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Constructing childhood for children : an analysis of 1970s award-winning children's literature from the Children's Model Collection at Auckland City Libraries

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posted on 2021-11-22, 10:31 authored by Baker, Sanya Karen

Childhood is not simply a personal experience of an individual human in their early years of life. It is also a social construct which governs the way a society treats its youngest members – if they are considered to be members yet at all.  Children’s literature is an acknowledged source of information about the ideologies adults have both intentionally and unintentionally offered children to help them understand the world and their place in it.  This research involved both content analysis and discourse analysis of award-winning children’s books from the 1970s, which form part of the Children’s Model Collection held at Auckland City Libraries. These books, considered by local librarians to be ‘model literature’ for New Zealand children to read, were used as a window onto the constructions of childhood in this society at that time.   Traditional children’s literature in English supported particular relations of domination through certain ‘institutions’ of childhood – family, friendship, gender, race and religion. The 1970s books also imparted ideologies through these institutions along with themes of land, coming of age and war; all interacting under a humanistic umbrella. Through their treatment of these themes or ‘institutions’, texts in this sample often deliberately challenged traditional relations of domination – with varied levels of success. Children were constructed as leaders in waiting, the hope for the future; a future where tolerance and respect would overcome prejudice, thinking for one’s self would replace conformity and the individual could be the best they could be. However, underlying linguistic mechanisms and ideologies transformed many of these texts into conservators of the very relationships they were intending to change.  The methods of analysis used in this project were successful in locating the ideologies in books created for young people and revealing the degree to which these are agents of their time. These methods then are both eminently suitable for future research and would be a valuable addition to the multi-literacies with which we equip young people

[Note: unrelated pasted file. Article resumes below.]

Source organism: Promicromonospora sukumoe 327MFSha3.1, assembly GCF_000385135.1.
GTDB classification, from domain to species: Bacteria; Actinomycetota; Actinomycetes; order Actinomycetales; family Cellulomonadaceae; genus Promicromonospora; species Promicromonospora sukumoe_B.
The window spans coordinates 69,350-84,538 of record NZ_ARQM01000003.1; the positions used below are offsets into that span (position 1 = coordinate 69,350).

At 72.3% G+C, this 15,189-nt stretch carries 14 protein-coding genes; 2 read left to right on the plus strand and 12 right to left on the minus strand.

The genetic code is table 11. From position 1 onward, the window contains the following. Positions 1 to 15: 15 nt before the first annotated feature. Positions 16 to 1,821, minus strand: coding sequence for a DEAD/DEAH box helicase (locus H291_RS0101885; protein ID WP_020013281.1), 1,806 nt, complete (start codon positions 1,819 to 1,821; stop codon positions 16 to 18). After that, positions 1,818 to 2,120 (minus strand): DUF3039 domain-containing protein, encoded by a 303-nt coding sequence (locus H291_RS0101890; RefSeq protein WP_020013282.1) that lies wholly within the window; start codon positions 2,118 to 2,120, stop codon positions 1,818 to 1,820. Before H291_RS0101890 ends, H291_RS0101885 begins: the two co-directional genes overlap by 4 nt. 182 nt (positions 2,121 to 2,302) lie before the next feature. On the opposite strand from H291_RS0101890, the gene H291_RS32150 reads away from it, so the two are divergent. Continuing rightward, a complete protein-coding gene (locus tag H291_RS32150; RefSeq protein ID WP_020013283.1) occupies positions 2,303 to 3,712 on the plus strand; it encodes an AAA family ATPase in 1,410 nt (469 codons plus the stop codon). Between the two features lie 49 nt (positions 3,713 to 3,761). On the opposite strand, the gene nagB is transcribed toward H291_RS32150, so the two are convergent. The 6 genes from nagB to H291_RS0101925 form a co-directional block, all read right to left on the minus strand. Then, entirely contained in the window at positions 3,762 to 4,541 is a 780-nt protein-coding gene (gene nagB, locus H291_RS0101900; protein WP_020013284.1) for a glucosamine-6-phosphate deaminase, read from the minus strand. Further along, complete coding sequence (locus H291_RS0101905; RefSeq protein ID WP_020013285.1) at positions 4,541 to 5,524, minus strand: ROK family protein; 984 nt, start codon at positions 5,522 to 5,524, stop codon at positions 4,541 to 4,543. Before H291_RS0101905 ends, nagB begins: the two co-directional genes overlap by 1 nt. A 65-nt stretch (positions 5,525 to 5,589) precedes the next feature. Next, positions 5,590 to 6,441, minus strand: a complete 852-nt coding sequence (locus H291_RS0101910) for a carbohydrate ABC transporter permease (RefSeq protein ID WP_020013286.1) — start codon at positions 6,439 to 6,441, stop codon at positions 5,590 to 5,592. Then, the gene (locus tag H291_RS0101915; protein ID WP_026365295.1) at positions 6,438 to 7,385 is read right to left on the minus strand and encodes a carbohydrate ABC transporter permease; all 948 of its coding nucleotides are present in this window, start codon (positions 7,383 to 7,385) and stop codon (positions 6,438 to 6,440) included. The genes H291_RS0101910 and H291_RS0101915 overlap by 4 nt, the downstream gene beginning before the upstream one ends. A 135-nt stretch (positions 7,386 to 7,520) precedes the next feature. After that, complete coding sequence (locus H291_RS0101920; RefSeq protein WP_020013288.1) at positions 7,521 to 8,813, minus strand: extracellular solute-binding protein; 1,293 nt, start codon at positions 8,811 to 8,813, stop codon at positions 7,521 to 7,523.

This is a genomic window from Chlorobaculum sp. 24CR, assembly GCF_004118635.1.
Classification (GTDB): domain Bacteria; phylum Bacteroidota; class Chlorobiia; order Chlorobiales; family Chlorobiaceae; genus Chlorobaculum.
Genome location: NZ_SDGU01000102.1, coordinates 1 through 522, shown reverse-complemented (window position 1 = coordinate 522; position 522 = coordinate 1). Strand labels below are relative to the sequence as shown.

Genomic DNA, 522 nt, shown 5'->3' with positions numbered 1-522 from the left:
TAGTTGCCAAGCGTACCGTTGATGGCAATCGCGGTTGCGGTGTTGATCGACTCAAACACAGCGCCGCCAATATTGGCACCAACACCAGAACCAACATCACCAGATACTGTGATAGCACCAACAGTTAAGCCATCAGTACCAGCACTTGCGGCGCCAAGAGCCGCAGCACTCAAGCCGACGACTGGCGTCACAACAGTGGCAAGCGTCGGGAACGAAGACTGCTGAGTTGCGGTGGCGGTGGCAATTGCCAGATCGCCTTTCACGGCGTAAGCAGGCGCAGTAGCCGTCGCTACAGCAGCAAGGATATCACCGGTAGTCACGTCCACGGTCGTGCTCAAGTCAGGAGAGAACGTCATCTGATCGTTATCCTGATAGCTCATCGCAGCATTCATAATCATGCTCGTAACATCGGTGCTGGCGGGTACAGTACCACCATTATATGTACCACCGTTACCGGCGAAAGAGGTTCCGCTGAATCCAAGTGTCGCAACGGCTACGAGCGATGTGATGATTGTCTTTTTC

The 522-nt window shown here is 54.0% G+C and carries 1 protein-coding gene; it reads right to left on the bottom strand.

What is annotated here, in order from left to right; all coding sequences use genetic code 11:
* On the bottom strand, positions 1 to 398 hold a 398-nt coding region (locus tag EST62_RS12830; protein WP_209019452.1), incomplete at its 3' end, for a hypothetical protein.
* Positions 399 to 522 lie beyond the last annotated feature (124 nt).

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Date of Award



Te Herenga Waka—Victoria University of Wellington

Rights License

Author Retains Copyright

Degree Discipline

Library and Information Studies

Degree Grantor

Te Herenga Waka—Victoria University of Wellington

Degree Level


Degree Name

Master of Library and Information Studies

Victoria University of Wellington Item Type

Masters Research Paper or Project



Victoria University of Wellington School

School of Information Management


Cullen, Rowena; Holt, Jill